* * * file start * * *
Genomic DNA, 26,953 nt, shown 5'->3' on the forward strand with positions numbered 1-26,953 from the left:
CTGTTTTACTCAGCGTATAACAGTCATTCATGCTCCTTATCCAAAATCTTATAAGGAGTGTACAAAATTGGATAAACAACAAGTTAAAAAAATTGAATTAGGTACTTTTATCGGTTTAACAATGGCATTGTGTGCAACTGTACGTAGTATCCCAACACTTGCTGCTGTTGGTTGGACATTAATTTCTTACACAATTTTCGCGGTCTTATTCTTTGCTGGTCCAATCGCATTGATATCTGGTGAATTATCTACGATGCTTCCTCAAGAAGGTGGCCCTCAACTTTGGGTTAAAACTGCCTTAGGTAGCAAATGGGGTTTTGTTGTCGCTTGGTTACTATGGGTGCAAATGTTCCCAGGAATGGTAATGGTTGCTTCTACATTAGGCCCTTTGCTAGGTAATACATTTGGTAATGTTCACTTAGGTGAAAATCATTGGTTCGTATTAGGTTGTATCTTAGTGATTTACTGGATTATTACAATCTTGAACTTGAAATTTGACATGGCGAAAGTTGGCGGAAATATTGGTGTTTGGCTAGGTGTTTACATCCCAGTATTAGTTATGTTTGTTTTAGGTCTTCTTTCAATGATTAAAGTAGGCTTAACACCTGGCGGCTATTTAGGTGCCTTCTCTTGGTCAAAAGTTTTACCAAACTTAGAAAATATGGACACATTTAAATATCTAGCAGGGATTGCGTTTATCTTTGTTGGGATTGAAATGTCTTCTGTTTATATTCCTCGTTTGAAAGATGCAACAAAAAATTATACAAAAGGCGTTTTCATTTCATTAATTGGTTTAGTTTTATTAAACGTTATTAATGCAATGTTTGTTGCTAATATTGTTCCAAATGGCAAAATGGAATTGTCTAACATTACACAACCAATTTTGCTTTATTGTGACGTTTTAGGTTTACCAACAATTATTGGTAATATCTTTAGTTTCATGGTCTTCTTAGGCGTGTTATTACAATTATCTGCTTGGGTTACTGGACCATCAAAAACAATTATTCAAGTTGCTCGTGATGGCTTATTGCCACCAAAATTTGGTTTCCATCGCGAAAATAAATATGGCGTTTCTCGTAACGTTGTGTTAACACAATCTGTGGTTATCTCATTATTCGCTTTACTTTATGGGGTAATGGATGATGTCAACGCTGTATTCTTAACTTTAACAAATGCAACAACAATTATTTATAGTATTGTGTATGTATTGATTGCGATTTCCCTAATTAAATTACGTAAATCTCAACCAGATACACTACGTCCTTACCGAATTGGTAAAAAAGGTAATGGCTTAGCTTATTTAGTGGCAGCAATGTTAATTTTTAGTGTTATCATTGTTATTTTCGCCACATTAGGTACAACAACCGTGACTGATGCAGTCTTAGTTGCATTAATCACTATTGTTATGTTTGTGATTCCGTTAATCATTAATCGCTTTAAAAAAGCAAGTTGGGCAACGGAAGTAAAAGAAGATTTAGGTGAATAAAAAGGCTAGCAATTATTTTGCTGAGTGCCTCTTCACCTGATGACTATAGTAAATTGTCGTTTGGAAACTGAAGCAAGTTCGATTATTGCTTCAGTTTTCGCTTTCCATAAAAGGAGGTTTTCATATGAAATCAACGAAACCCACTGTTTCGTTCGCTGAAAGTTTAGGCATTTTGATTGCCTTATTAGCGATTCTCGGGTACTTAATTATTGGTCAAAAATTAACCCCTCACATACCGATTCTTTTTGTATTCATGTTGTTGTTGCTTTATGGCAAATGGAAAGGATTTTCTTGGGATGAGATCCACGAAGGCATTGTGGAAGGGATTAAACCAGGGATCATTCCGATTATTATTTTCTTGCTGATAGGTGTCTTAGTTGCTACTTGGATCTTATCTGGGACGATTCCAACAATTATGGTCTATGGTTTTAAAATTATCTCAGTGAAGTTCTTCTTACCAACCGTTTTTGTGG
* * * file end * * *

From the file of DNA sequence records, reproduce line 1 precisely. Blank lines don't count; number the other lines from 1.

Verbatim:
Genomic DNA, 26,953 nt, shown 5'->3' on the forward strand with positions numbered 1-26,953 from the left: